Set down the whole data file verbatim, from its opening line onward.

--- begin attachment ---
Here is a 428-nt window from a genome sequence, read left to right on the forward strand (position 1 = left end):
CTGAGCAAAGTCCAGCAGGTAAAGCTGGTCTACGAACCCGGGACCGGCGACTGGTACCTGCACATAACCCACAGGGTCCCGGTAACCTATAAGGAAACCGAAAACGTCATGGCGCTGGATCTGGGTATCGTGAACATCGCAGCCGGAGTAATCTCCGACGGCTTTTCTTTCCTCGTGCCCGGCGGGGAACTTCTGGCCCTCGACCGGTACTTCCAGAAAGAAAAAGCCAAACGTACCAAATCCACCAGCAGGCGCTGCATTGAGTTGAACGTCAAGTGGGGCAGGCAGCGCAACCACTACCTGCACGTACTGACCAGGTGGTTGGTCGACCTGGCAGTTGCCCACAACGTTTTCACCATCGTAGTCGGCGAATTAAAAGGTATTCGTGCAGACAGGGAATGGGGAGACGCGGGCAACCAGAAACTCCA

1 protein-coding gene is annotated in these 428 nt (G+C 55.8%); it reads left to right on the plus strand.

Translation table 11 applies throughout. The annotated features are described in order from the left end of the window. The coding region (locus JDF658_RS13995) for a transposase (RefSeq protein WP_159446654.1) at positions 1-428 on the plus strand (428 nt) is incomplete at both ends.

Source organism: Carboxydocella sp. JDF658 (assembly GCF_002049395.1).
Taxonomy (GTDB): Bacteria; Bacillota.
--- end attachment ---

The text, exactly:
Here is a 428-nt window from a genome sequence, read left to right on the forward strand (position 1 = left end):
CTGAGCAAAGTCCAGCAGGTAAAGCTGGTCTACGAACCCGGGACCGGCGACTGGTACCTGCACATAACCCACAGGGTCCCGGTAACCTATAAGGAAACCGAAAACGTCATGGCGCTGGATCTGGGTATCGTGAACATCGCAGCCGGAGTAATCTCCGACGGCTTTTCTTTCCTCGTGCCCGGCGGGGAACTTCTGGCCCTCGACCGGTACTTCCAGAAAGAAAAAGCCAAACGTACCAAATCCACCAGCAGGCGCTGCATTGAGTTGAACGTCAAGTGGGGCAGGCAGCGCAACCACTACCTGCACGTACTGACCAGGTGGTTGGTCGACCTGGCAGTTGCCCACAACGTTTTCACCATCGTAGTCGGCGAATTAAAAGGTATTCGTGCAGACAGGGAATGGGGAGACGCGGGCAACCAGAAACTCCA

1 protein-coding gene is annotated in these 428 nt (G+C 55.8%); it reads left to right on the plus strand.

Translation table 11 applies throughout. The annotated features are described in order from the left end of the window. The coding region (locus JDF658_RS13995) for a transposase (RefSeq protein WP_159446654.1) at positions 1-428 on the plus strand (428 nt) is incomplete at both ends.

Source organism: Carboxydocella sp. JDF658 (assembly GCF_002049395.1).
Taxonomy (GTDB): Bacteria; Bacillota.